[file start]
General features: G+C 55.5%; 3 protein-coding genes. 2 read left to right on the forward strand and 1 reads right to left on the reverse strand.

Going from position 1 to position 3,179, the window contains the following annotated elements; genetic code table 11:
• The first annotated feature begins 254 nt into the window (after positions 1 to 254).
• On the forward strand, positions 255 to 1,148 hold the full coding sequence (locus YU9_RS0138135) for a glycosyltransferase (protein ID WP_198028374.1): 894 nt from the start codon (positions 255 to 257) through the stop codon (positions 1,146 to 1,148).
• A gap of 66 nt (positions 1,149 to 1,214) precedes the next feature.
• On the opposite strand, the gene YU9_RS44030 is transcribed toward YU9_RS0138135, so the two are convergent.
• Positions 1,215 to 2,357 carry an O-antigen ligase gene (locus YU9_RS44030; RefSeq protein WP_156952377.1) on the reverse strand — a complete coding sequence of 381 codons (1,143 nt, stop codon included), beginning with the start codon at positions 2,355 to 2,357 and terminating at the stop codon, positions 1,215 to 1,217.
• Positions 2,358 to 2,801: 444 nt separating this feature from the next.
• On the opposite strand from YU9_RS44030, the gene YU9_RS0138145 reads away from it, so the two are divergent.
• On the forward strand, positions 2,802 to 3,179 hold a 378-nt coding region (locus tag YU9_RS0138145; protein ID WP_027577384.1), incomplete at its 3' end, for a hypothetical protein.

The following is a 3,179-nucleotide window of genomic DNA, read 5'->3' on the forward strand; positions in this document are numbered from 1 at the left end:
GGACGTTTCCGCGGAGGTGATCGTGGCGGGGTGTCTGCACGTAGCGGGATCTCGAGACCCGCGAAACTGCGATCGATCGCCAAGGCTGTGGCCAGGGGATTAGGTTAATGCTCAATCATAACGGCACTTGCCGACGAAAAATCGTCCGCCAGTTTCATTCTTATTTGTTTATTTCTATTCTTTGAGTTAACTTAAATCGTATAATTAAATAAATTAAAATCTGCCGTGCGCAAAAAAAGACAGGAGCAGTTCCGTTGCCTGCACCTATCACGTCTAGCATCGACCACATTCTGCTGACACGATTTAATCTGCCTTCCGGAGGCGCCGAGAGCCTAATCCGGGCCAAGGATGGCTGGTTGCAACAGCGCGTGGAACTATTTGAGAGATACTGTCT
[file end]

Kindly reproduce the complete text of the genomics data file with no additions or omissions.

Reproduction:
General features: G+C 55.5%; 3 protein-coding genes. 2 read left to right on the forward strand and 1 reads right to left on the reverse strand.

Going from position 1 to position 3,179, the window contains the following annotated elements; genetic code table 11:
• The first annotated feature begins 254 nt into the window (after positions 1 to 254).
• On the forward strand, positions 255 to 1,148 hold the full coding sequence (locus YU9_RS0138135) for a glycosyltransferase (protein ID WP_198028374.1): 894 nt from the start codon (positions 255 to 257) through the stop codon (positions 1,146 to 1,148).
• A gap of 66 nt (positions 1,149 to 1,214) precedes the next feature.
• On the opposite strand, the gene YU9_RS44030 is transcribed toward YU9_RS0138135, so the two are convergent.
• Positions 1,215 to 2,357 carry an O-antigen ligase gene (locus YU9_RS44030; RefSeq protein WP_156952377.1) on the reverse strand — a complete coding sequence of 381 codons (1,143 nt, stop codon included), beginning with the start codon at positions 2,355 to 2,357 and terminating at the stop codon, positions 1,215 to 1,217.
• Positions 2,358 to 2,801: 444 nt separating this feature from the next.
• On the opposite strand from YU9_RS44030, the gene YU9_RS0138145 reads away from it, so the two are divergent.
• On the forward strand, positions 2,802 to 3,179 hold a 378-nt coding region (locus tag YU9_RS0138145; protein ID WP_027577384.1), incomplete at its 3' end, for a hypothetical protein.

The following is a 3,179-nucleotide window of genomic DNA, read 5'->3' on the forward strand; positions in this document are numbered from 1 at the left end:
GGACGTTTCCGCGGAGGTGATCGTGGCGGGGTGTCTGCACGTAGCGGGATCTCGAGACCCGCGAAACTGCGATCGATCGCCAAGGCTGTGGCCAGGGGATTAGGTTAATGCTCAATCATAACGGCACTTGCCGACGAAAAATCGTCCGCCAGTTTCATTCTTATTTGTTTATTTCTATTCTTTGAGTTAACTTAAATCGTATAATTAAATAAATTAAAATCTGCCGTGCGCAAAAAAAGACAGGAGCAGTTCCGTTGCCTGCACCTATCACGTCTAGCATCGACCACATTCTGCTGACACGATTTAATCTGCCTTCCGGAGGCGCCGAGAGCCTAATCCGGGCCAAGGATGGCTGGTTGCAACAGCGCGTGGAACTATTTGAGAGATACTGTCT